8 x 50 ALL OUT as follows:
4 @ 1:10
2 @ 1:00
2 @ :50
This is only 400 meters of swimming, but the challenge is to swim each 50 at race pace. The final time for the 400 meters, when added up, has to equal your goal time in the 400-meter event (those who don't know what that time would be because they swim different events or compete in triathlons should still focus on sprinting, regardless).
"Every single 50 for me had to be at race pace or faster," Dawn remembers, "or else it didn't count and I had to do it again! The intervals weren't the challenging part; it was making yourself swim really fast when you were dead tired."
This can be a few hundred yards of easy swimming to flush the lactic acid out of your system, or even 2,000 meters of pulling if you want to inflate your yardage a bit.
The value of the above main set is that it forces your body to perform under race conditions when you may not feel your fastest or your best. If you are in mid-season, swimming a few 50s (let alone eight of them!) at race pace could be really challenging, yet it's a great way to gauge where you are in your training.
If your body is really broken down and you fail at the set, perhaps it's time to pare down the intensity of your training and focus more on recovery time to swim fast. If you complete the first half of the set but fail on the last few 50s, then that should be a clue that you need to work on your endurance.
In midseason, Dawn would do this set three times through in one workout, for a total of 1,200 meters of fast swimming. As the season progressed she would do it twice, then only once in the weeks of her taper. Occasionally, she would do the set butterfly (she primarily raced freestyle but felt that butterfly was a greater challenge).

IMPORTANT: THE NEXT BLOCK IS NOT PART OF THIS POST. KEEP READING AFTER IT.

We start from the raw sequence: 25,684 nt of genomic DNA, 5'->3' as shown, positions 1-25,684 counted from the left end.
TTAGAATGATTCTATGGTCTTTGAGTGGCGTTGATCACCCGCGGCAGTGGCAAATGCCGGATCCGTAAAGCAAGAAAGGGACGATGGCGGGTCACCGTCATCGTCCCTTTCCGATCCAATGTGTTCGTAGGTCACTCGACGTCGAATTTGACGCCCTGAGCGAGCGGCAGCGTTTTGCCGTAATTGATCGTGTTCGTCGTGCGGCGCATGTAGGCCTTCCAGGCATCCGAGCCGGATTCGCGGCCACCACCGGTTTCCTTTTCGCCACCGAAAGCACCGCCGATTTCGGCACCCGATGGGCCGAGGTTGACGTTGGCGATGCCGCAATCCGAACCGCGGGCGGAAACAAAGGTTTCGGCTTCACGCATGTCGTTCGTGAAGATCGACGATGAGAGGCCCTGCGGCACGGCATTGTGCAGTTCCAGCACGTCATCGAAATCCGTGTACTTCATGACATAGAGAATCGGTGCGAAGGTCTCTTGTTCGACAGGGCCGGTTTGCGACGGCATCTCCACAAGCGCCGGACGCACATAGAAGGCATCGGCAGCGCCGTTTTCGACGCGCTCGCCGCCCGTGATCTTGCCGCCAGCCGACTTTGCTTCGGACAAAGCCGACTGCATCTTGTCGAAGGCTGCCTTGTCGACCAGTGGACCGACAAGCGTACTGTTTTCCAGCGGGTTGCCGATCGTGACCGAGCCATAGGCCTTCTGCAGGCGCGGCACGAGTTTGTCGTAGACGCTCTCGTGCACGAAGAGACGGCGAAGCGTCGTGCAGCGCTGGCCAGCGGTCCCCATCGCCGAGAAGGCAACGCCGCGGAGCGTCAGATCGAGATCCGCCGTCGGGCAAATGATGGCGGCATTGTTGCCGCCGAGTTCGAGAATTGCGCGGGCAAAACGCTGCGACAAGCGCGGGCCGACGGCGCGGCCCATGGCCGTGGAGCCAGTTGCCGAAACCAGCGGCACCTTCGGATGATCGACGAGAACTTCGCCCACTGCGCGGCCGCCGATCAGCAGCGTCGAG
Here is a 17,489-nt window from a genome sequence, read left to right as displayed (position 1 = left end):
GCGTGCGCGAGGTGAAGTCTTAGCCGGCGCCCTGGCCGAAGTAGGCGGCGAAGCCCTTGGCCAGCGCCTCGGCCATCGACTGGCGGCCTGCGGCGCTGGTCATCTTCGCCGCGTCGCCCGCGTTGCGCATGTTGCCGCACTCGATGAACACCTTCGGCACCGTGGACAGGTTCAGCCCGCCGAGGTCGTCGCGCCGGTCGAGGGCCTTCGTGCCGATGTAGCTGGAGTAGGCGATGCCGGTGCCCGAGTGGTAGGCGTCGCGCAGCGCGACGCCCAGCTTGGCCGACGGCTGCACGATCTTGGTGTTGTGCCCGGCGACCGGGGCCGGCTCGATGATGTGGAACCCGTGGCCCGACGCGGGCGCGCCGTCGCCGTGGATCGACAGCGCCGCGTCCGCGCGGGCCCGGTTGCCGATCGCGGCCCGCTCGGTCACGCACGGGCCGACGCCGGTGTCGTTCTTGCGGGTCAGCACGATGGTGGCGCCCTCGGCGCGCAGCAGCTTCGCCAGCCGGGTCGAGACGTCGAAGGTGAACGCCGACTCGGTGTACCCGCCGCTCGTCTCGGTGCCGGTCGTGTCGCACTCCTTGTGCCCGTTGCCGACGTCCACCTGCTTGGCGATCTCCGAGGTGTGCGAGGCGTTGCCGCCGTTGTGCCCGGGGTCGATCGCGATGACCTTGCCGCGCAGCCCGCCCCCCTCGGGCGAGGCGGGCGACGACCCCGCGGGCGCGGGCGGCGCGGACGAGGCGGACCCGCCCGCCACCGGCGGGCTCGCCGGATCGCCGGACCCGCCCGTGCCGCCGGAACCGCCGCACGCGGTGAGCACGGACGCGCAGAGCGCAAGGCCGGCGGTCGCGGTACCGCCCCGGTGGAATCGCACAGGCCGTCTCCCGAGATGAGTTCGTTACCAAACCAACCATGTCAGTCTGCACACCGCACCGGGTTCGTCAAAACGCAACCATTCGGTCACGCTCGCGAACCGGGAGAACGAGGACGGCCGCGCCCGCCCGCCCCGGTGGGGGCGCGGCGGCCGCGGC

Ultimately, this short set could be the most important drill you do during your season. While endurance training is the pillar of any open-water swimmer or triathlete's logbook, sprinting is the oft-neglected element that separates the fast from the faster.
The more an athlete is accustomed to swimming fast during midseason training, the more conditioned he will be to rise to the occasion when the gun goes off on race day.
As endurance-prone workaholics, sometimes we need to remember to set aside time for fine-tuning ourselves with sprints, and thanks to Dawn we now have a blueprint to follow.
Blueprint that's actually the name of one of her swimsuit designs!
A former swimmer at Stanford University, Alex Kostich has stayed strong in the sport at the elite level even while maintaining a day job. The three-time Pan-American Games gold medalist still competes in - and wins - numerous open-water races around the world each year, as well as competing in the occasional triathlon and running race.
????? World Class Workouts 3: Hone Your Speed and Pacing?
????? World Class Workouts 4: Try the Grand Prix with Olympian Cristina Teuscher
????? World Class Workouts 5: Practice Swim-to-Run Transitions